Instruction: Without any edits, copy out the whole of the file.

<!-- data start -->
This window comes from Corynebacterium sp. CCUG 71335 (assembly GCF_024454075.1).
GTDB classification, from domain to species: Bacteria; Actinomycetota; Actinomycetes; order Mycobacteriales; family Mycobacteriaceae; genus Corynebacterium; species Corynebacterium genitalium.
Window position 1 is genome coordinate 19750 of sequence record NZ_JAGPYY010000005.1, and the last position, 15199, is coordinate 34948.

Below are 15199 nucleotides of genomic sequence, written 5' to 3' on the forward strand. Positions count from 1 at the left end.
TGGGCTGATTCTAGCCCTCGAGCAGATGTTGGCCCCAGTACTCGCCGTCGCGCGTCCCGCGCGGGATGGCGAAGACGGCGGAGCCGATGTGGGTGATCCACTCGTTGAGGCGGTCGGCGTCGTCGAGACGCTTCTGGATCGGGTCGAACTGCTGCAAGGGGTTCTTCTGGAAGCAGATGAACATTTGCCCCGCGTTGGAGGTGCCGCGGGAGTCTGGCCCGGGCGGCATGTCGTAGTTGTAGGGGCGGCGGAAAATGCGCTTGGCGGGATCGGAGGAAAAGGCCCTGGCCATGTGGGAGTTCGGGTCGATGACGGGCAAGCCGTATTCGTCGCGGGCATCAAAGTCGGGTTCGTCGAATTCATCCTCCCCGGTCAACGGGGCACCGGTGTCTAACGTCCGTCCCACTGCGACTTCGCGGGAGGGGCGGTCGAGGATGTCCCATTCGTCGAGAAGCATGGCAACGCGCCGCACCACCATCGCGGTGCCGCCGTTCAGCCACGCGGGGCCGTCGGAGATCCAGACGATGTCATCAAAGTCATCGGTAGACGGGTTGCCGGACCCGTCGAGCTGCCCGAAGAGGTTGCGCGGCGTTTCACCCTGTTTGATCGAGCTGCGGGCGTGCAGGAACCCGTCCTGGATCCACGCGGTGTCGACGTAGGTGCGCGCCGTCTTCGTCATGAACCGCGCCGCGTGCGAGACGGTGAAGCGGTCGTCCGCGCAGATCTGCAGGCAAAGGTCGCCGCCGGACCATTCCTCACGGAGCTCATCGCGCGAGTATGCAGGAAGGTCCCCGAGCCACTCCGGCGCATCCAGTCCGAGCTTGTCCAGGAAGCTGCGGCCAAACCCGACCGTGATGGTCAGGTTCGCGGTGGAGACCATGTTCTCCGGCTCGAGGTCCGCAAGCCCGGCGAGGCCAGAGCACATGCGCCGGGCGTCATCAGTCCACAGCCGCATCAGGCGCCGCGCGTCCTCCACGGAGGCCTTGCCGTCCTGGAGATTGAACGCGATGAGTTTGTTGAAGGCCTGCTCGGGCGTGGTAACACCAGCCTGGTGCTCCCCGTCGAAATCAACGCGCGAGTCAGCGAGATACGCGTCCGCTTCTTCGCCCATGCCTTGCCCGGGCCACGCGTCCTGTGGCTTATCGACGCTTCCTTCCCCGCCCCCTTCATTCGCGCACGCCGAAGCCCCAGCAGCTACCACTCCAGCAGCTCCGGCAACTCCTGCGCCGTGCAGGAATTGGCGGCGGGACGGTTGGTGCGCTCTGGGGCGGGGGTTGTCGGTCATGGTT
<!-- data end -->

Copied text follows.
This window comes from Corynebacterium sp. CCUG 71335 (assembly GCF_024454075.1).
GTDB classification, from domain to species: Bacteria; Actinomycetota; Actinomycetes; order Mycobacteriales; family Mycobacteriaceae; genus Corynebacterium; species Corynebacterium genitalium.
Window position 1 is genome coordinate 19750 of sequence record NZ_JAGPYY010000005.1, and the last position, 15199, is coordinate 34948.

Below are 15199 nucleotides of genomic sequence, written 5' to 3' on the forward strand. Positions count from 1 at the left end.
TGGGCTGATTCTAGCCCTCGAGCAGATGTTGGCCCCAGTACTCGCCGTCGCGCGTCCCGCGCGGGATGGCGAAGACGGCGGAGCCGATGTGGGTGATCCACTCGTTGAGGCGGTCGGCGTCGTCGAGACGCTTCTGGATCGGGTCGAACTGCTGCAAGGGGTTCTTCTGGAAGCAGATGAACATTTGCCCCGCGTTGGAGGTGCCGCGGGAGTCTGGCCCGGGCGGCATGTCGTAGTTGTAGGGGCGGCGGAAAATGCGCTTGGCGGGATCGGAGGAAAAGGCCCTGGCCATGTGGGAGTTCGGGTCGATGACGGGCAAGCCGTATTCGTCGCGGGCATCAAAGTCGGGTTCGTCGAATTCATCCTCCCCGGTCAACGGGGCACCGGTGTCTAACGTCCGTCCCACTGCGACTTCGCGGGAGGGGCGGTCGAGGATGTCCCATTCGTCGAGAAGCATGGCAACGCGCCGCACCACCATCGCGGTGCCGCCGTTCAGCCACGCGGGGCCGTCGGAGATCCAGACGATGTCATCAAAGTCATCGGTAGACGGGTTGCCGGACCCGTCGAGCTGCCCGAAGAGGTTGCGCGGCGTTTCACCCTGTTTGATCGAGCTGCGGGCGTGCAGGAACCCGTCCTGGATCCACGCGGTGTCGACGTAGGTGCGCGCCGTCTTCGTCATGAACCGCGCCGCGTGCGAGACGGTGAAGCGGTCGTCCGCGCAGATCTGCAGGCAAAGGTCGCCGCCGGACCATTCCTCACGGAGCTCATCGCGCGAGTATGCAGGAAGGTCCCCGAGCCACTCCGGCGCATCCAGTCCGAGCTTGTCCAGGAAGCTGCGGCCAAACCCGACCGTGATGGTCAGGTTCGCGGTGGAGACCATGTTCTCCGGCTCGAGGTCCGCAAGCCCGGCGAGGCCAGAGCACATGCGCCGGGCGTCATCAGTCCACAGCCGCATCAGGCGCCGCGCGTCCTCCACGGAGGCCTTGCCGTCCTGGAGATTGAACGCGATGAGTTTGTTGAAGGCCTGCTCGGGCGTGGTAACACCAGCCTGGTGCTCCCCGTCGAAATCAACGCGCGAGTCAGCGAGATACGCGTCCGCTTCTTCGCCCATGCCTTGCCCGGGCCACGCGTCCTGTGGCTTATCGACGCTTCCTTCCCCGCCCCCTTCATTCGCGCACGCCGAAGCCCCAGCAGCTACCACTCCAGCAGCTCCGGCAACTCCTGCGCCGTGCAGGAATTGGCGGCGGGACGGTTGGTGCGCTCTGGGGCGGGGGTTGTCGGTCATGGTT